Blue and White leader Benny Gantz speaks after the first elections exit polls. (photo credit: AVSHALOM SASSONI/MAARIV)

Jerusalem Post/Israel Elections

Blue and White leader Benny Gantz is taking steps to ensure that he will receive the first mandate from President Reuven Rivlin to form the next government in time for consultations with the president that start Sunday, sources in Blue and White said on Thursday night.

Gantz already met earlier in the day with Democratic Union leader Nitzan Horowitz, and talks are taking place with the heads of Labor-Gesher, Yisrael Beytenu and the Joint List to ensure that he will have more than 61 recommendations and will receive Rivlin’s mandate.

Blue and White officials considered letting Prime Minister Benjamin Netanyahu receive the mandate first, in hopes that he would fail so it would be easier to get Likud to overthrow him, but that strategy was not adopted.

The leaders of Blue and White rejected Netanyahu’s call on Thursday to form a government led by him that would also include parties to the right of Likud.

Netanyahu signed an agreement with three right-wing and religious parties to negotiate a coalition deal as one bloc of 55 MKs, but then called on Blue and White to begin immediate negotiations without preconditions. Channel 13 reported that Likud also made an offer to Labor-Gesher leader Amir Peretz, whose six seats could give Netanyahu the 61 he would need for a majority.

At a meeting of his faction in Tel Aviv, Gantz said it was not serious to come to negotiations with a political bloc.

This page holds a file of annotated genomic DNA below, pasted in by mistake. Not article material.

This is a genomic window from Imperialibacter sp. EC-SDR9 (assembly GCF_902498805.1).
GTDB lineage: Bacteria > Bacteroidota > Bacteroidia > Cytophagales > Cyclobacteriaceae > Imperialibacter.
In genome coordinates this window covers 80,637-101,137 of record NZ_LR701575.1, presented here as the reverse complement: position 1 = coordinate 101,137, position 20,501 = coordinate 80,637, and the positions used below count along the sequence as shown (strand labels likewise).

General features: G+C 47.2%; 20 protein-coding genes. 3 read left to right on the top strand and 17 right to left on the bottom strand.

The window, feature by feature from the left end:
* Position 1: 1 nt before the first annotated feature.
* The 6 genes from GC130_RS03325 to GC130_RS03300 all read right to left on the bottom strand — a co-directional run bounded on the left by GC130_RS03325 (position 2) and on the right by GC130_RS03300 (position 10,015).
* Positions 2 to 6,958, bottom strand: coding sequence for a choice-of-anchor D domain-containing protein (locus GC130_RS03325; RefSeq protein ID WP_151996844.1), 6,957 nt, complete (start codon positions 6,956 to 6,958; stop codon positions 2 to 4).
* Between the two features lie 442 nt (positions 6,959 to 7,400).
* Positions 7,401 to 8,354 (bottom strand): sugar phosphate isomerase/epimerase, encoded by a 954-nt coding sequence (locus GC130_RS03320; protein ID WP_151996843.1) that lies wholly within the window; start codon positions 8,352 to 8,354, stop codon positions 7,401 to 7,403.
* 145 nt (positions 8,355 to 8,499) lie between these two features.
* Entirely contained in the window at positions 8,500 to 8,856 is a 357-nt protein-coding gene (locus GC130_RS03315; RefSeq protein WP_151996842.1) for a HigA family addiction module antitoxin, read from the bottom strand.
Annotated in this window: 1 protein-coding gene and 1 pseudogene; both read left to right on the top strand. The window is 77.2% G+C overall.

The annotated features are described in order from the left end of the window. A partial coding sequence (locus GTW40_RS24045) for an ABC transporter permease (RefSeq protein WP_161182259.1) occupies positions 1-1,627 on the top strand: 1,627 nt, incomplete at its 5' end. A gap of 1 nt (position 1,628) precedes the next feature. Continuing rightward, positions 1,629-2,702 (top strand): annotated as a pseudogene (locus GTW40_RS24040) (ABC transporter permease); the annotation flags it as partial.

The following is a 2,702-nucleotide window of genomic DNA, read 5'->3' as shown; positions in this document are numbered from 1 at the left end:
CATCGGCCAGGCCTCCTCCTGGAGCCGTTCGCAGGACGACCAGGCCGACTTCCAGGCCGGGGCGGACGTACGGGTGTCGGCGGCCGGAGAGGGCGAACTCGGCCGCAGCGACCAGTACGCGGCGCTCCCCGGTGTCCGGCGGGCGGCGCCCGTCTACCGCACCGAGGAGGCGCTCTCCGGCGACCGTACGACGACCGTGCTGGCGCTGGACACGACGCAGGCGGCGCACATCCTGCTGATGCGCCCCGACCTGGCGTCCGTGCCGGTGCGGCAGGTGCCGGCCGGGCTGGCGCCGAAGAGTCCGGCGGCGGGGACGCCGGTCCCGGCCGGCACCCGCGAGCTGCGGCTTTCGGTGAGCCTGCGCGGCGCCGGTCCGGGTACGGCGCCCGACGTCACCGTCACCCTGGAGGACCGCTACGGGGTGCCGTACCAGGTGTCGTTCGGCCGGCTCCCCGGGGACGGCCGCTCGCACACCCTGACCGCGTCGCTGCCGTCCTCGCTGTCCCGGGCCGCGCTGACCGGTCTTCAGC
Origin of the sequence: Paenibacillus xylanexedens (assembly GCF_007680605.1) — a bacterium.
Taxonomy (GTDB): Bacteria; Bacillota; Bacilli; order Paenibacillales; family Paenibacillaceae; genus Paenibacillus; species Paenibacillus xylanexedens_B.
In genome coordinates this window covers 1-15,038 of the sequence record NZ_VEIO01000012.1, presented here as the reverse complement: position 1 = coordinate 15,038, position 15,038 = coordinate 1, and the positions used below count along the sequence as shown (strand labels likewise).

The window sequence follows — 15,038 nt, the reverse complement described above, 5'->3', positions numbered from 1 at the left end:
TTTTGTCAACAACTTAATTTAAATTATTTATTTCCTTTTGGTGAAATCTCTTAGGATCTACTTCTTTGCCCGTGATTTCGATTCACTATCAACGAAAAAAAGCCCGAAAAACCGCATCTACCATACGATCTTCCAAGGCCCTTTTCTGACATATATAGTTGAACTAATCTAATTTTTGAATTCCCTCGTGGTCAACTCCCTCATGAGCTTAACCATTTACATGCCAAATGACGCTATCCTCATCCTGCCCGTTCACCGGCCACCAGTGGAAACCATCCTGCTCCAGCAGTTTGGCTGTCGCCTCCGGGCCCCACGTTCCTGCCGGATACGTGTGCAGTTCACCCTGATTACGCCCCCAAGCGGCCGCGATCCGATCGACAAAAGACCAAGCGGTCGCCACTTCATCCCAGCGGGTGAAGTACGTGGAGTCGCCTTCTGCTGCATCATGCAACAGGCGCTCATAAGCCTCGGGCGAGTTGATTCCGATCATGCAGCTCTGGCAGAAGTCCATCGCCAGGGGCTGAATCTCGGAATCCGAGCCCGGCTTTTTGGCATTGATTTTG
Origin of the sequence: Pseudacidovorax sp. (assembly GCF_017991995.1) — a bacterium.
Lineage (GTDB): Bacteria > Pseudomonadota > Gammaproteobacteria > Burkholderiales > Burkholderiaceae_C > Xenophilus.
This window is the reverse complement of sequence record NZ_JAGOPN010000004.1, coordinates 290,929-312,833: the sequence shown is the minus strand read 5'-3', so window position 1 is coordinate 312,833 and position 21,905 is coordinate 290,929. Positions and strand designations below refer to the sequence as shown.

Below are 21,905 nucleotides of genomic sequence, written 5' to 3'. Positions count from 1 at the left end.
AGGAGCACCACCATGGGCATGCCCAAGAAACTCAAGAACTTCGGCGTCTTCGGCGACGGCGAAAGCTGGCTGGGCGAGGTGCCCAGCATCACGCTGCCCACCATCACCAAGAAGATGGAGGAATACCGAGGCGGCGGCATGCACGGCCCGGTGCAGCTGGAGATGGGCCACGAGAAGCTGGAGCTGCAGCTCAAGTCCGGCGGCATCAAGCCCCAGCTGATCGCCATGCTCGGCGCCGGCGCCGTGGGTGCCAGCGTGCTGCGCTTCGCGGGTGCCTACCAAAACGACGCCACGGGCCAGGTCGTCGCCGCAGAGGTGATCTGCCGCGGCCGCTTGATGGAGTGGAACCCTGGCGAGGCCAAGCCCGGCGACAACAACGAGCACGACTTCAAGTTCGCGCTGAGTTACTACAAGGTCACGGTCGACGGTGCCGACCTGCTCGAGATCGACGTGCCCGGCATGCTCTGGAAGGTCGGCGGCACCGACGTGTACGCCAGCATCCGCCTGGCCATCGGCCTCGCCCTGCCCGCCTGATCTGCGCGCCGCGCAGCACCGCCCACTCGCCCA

“Blue and White is the largest party,” Gantz said. “We won 33 seats and Netanyahu did not succeed in winning the 61 seats for his bloc that he sought. I will build a broad and liberal government that will deliver the will of the people. We will not surrender to any dictate. The negotiations will be directed by me responsibly and with good judgment.”

Gantz’s co-leader Yair Lapid asked for patience, saying that building a government will take time and that in the meantime, there will be more attempts at political spin that should be ignored.

“The people did not put trust in Netanyahu, so he is trying to replace the people,” Lapid said. “The people of Likud are starting to realize it’s the beginning of the end for [Netanyahu]. One person is preventing the formation of a liberal unity government.”

Blue and White MK Moshe Ya’alon called upon right-wing and religious parties to shun Netanyahu, saying “With him, it will not happen.”

Netanyahu reached out to Gantz earlier during a speech he gave at the memorial ceremony for former president Shimon Peres.

“A broad unity government is what is demanded now,” he said. “I propose that we meet as soon as possible without preconditions to cooperate in establishing a broad unity government for all those who believe in Israel as Jewish and democratic state. There is no reason to go to another election. I am against it.”

Netanyahu recalled the unity government between Peres and his Likud rival Yitzhak Shamir, when the election results were similarly deadlocked, and they took turns serving as prime minister from 1984-1988.

“When there was no clear outcome from the Knesset election, Shimon chose national unity,” Netanyahu said. “He and Yitzhak Shamir agreed to cooperate to navigate Israel’s path to safety.”

Rivlin spoke of the necessity of ending the deadlock between Netanyahu and Gantz, and warned against a third election.

“I hear, loud and clear, the voices calling for a broad and stable national unity government,” Rivlin said. “I congratulate you, Mr. Prime Minister, on joining that call this morning. The responsibility for making it happen falls to you, elected officials – especially the leaders of the major parties.”

Starting Sunday, Rivlin will be hosting meetings with the heads of the nine parties that crossed the threshold in Tuesday’s election to see who they recommend to head the government.